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Identifying and Addressing Misconceptions in Fractions

05/05/2016
by Jill BROWN
Language: EN
Document available also in: HU NL FR DE IT PL ES

Using posters is a great way to assess learners’ knowledge and understanding. A poster activity enables the teacher to listen to group discussions, identify what the learners know and understand and intervene if necessary.

Last week I was working with some adult learners. I asked them to draw as many different representations of 2/3 as they could.  Discussions between learners regarding various representations and equivalences with decimals and percentages offer the teacher invaluable feedback on learning. Where errors or misconceptions are identified, the teacher is enabled to modify their lesson and address the errors or misconceptions as they occur.

                                  

The photo on the left shows part of one poster in addressing misconceptions in lessons. 

When questioned, one of the learners explained that the circle is cut into 3 pieces and 2 pieces are shaded (two thirds!).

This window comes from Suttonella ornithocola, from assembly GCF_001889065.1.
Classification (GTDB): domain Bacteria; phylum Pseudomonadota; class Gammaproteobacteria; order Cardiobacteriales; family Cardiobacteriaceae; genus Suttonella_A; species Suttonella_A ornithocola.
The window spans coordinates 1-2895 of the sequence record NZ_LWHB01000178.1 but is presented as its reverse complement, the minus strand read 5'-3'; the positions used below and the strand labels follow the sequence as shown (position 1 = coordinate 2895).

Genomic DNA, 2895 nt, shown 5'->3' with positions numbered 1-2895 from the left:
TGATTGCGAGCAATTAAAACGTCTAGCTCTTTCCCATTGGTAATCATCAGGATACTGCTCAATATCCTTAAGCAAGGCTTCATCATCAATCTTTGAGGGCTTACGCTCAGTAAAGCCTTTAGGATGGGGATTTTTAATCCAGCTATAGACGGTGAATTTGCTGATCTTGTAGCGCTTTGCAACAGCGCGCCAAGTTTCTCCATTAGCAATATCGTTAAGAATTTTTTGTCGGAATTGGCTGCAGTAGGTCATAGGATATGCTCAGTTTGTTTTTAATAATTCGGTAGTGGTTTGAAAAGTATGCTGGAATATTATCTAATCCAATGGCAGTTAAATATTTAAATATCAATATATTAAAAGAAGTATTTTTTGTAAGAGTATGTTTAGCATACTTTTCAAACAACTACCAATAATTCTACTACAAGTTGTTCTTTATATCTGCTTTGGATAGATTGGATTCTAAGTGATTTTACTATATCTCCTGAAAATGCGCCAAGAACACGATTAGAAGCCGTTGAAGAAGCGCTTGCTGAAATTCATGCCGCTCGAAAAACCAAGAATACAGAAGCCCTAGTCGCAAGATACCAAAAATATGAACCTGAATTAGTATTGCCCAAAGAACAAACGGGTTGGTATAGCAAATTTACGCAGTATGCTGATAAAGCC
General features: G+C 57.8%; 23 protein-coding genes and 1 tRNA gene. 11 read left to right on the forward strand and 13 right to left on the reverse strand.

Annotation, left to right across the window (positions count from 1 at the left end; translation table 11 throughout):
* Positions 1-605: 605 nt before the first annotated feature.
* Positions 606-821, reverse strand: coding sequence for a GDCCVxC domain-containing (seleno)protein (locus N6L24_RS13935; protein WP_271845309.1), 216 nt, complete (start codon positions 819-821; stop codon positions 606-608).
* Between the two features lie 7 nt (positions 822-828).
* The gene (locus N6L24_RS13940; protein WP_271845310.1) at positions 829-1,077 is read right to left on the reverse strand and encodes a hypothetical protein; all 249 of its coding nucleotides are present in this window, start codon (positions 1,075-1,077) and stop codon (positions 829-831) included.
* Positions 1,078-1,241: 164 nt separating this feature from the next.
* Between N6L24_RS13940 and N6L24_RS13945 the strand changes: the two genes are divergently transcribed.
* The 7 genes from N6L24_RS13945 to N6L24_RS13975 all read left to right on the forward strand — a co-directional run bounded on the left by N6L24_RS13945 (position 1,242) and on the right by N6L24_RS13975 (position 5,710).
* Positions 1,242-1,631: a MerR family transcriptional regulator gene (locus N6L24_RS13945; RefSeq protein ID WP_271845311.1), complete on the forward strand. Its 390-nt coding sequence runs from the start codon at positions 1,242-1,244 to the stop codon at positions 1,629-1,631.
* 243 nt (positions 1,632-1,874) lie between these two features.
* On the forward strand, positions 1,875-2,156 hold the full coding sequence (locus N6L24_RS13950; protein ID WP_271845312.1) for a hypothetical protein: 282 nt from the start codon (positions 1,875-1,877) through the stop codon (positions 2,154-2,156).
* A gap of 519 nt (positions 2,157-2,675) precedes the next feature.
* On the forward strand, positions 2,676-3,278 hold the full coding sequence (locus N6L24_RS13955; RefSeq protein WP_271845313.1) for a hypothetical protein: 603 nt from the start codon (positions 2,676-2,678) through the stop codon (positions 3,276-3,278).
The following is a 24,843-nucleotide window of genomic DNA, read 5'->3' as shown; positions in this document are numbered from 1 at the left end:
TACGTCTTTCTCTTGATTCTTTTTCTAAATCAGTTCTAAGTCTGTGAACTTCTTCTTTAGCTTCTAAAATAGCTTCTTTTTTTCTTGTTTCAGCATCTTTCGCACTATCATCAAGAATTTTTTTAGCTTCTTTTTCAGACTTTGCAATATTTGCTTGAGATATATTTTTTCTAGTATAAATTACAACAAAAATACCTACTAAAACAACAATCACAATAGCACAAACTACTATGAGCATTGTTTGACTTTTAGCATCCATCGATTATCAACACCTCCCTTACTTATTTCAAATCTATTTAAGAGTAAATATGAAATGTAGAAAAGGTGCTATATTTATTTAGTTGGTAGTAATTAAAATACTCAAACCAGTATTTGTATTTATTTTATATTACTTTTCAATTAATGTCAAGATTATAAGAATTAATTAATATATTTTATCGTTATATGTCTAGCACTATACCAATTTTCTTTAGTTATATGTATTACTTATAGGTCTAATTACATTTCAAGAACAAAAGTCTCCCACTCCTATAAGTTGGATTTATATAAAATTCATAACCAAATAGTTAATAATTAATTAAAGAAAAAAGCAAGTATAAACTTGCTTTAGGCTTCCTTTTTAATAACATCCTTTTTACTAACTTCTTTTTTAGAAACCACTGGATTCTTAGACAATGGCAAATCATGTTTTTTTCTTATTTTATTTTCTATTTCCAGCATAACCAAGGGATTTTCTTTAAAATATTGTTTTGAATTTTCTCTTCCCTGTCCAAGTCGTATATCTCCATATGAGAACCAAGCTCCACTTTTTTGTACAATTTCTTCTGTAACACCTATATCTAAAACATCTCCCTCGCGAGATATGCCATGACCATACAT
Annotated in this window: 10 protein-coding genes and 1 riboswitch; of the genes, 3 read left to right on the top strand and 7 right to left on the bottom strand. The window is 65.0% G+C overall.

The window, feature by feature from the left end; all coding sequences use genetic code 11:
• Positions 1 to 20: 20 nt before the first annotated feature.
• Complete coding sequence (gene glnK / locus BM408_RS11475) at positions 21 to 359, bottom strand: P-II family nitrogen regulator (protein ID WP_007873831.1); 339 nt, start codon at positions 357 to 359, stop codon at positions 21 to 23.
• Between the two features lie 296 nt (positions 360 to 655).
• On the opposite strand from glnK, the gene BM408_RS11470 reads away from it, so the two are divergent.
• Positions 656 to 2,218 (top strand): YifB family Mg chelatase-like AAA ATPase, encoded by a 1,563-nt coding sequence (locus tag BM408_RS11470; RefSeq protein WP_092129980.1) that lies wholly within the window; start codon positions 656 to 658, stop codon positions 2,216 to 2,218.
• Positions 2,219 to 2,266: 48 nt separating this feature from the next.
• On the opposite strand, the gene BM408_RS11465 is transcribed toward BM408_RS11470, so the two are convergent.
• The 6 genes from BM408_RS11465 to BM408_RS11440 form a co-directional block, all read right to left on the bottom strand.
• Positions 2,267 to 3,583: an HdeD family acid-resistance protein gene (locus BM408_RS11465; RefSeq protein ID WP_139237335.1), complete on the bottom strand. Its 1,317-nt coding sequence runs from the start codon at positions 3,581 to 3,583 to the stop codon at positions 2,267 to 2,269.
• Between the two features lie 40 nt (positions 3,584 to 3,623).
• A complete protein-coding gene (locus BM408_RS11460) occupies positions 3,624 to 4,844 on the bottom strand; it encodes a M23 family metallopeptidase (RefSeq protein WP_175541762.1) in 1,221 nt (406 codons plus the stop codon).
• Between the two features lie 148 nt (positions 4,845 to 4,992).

In seeking to address this issue, one method I used was a class discussion around a fraction wall. Each learner constructs a fraction wall using strips of paper to represent one whole. Further strips are cut into fractions of various sizes, annotated and stuck to a page.

                                 

When discussing how to represent two halves, I find the learners tend to suggest that we cut the strip into 2 pieces. I follow their instructions as shown in the photo on the left. This results in a discussion around equal sized pieces.  I find this tends to address the situation of the circle cut into 3 unequal sized pieces.

                                  

Other discussions that are worth developing using a fraction wall:

  • Equivalent fractions. Learners can run their fingers up the page to check that 2/4=1/2
  • Two halves make one whole and three thirds make one whole etc.
  • One third is greater than one quarter. This may be an opportunity to introduce the appropriate signs such as 1/3 >1/4 and 2/3<3/4
  • Connections between fractions, decimals and percentages.

If you have any other suggestions for addressing this issue, or comments, they would be appreciated.

Jill Brown BEd (Hons), MA, AdvDipMP

Jill Brown, Director of LTA Solutions Ltd, is passionate about learning and teaching. Her career in education spans 30 years. She has worked across the UK and Ireland, Europe, the Middle East, USA and the Caribbean. Her innovative practices have been commended throughout her career.

LTA Solutions Ltd, provides a range of evidence-based professional development opportunities for teachers and teacher leaders.  Check out the international page at http://www.ltasolutions.org.uk/

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  • Fay Frazer's picture

    Excellent teaching idea. Equally, it provides plenty of opportunities for peer learning through group discussion